Rowland Wheelwright Paintings

1870 - 1955

Rowland Wheelwright was a painter and illustrator. Using a diffuse pastel palette, he depicted equestrian, historical, and maritime scenes.

Born to a family of sheep farmers in 1870 in Ipswich, Australia, he emigrated with his parents to England during the Australian drought of the 1880s. The artist went on to study at St. John’s Wood Art School, and the Herkomer School of Art in Bushey from 1891-93. While in school, he became acquainted with painters such as Lucy Kemp-Welch while studying under Sir Hubert von Herkomer. Wheelwright exhibited both at the Royal Academy and the Paris Salon. His principal works include ‘Joan of Arc Taken Prisoner’, ‘The Caravan’, ‘Enid and Geraint’ and ‘Don Quixote’. In 1908 Wheelwright married Jane Elizabeth Wheelwright née Stewart.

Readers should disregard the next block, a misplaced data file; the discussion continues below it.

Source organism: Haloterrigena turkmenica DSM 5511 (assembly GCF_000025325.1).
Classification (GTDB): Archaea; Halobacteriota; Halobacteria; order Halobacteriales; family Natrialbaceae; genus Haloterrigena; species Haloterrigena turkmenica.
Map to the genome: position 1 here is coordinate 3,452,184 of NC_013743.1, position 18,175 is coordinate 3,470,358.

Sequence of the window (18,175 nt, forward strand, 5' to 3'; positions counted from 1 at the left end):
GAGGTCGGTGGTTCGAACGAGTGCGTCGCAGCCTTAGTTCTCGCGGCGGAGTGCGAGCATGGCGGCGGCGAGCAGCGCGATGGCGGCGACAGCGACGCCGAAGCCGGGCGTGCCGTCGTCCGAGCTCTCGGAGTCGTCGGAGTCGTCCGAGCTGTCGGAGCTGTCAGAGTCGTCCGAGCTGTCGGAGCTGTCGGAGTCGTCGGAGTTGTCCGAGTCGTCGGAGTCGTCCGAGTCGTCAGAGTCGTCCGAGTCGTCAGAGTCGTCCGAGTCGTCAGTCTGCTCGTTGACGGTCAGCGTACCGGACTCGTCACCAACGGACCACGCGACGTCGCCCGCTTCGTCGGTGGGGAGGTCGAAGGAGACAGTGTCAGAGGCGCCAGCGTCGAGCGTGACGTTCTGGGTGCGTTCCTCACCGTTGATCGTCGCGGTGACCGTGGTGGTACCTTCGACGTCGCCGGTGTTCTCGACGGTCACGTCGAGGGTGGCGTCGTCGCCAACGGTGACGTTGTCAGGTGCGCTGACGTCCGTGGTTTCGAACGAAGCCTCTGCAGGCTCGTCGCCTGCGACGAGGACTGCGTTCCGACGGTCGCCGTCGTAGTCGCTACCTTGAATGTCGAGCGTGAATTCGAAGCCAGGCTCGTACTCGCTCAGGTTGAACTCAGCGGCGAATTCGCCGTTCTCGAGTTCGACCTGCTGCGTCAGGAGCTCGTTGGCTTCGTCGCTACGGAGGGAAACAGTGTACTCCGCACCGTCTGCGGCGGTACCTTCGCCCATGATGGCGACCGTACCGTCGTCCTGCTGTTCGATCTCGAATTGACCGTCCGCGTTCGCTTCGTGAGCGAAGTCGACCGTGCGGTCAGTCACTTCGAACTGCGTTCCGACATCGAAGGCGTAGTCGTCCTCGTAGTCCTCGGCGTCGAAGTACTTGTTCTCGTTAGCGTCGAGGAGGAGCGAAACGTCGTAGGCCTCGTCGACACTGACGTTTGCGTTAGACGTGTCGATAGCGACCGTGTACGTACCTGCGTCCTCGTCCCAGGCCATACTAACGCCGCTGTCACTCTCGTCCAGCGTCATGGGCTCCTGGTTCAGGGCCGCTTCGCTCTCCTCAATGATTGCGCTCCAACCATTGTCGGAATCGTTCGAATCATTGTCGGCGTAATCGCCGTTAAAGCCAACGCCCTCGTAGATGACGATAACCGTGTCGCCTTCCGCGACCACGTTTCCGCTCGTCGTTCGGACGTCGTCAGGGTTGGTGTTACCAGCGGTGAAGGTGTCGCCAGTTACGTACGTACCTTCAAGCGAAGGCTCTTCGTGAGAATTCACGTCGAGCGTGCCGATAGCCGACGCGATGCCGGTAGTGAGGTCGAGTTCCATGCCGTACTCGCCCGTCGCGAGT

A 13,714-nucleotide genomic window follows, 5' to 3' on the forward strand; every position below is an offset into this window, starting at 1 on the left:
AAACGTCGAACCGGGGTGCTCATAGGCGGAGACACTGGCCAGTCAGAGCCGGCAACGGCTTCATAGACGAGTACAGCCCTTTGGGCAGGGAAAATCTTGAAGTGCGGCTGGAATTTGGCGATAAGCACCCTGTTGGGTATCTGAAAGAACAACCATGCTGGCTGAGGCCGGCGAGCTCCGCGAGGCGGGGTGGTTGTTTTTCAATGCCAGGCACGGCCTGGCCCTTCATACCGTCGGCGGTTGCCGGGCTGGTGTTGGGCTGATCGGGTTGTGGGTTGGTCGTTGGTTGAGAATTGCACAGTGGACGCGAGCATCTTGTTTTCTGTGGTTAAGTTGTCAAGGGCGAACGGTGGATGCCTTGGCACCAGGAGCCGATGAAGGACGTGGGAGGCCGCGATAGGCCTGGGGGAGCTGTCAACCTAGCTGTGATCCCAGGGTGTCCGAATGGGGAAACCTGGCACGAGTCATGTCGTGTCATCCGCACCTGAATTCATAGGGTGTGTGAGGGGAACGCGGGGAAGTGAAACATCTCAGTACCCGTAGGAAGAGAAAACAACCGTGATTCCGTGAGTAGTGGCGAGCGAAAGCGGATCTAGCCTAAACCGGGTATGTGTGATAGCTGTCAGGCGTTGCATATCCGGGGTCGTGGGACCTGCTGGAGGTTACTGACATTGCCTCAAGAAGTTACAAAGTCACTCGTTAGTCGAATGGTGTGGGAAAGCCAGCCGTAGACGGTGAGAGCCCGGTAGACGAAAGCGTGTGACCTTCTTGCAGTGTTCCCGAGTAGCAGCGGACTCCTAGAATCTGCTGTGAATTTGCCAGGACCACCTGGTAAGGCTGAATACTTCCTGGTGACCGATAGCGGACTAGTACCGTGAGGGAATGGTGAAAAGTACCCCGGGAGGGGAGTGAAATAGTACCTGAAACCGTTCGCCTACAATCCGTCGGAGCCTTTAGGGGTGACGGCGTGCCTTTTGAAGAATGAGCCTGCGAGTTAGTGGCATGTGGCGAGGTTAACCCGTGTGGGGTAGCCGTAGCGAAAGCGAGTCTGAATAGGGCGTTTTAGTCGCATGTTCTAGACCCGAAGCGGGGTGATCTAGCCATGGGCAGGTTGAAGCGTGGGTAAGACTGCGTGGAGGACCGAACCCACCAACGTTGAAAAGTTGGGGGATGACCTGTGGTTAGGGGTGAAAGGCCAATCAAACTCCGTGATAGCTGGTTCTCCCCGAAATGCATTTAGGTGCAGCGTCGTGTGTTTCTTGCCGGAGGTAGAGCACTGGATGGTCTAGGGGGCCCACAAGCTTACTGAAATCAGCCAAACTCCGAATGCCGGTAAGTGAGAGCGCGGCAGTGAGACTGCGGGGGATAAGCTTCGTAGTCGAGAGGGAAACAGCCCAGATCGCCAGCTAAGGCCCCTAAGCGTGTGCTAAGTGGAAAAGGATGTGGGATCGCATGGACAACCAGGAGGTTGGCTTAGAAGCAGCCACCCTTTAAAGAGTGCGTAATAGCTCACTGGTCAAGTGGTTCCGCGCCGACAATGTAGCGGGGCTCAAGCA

Although Wheelwright is recorded as a painter of historical and classical subjects, his major passion seems to be that of the heavy working horse. In the period 1900-1920 he produced some outstanding large finely executed canvases of the heavy horse at work.

He was elected to the Royal Society of British Artists in 1906 and also exhibited at the RA, Royal Institute of Oil Painters, Royal Birmingham Society of Artists, Fine Art Society, Walker Art Gallery, Liverpool, National Society of Painters, Sculptors & Printmakers, Paris Salon, Royal Society of Portrait Painters, Royal Hibernian Academy and Royal Institute of Painters in Water Colours.

In his later years he favoured paintings of bathing figures on Cornish beaches. Examples of his work are in the collections of Bushey Museum and Art Gallery, Cheltenham Art Gallery, Gallery Oldham, Harris Museum and Art Gallery Museums Sheffield and Torre Abbey Historic House and Gallery.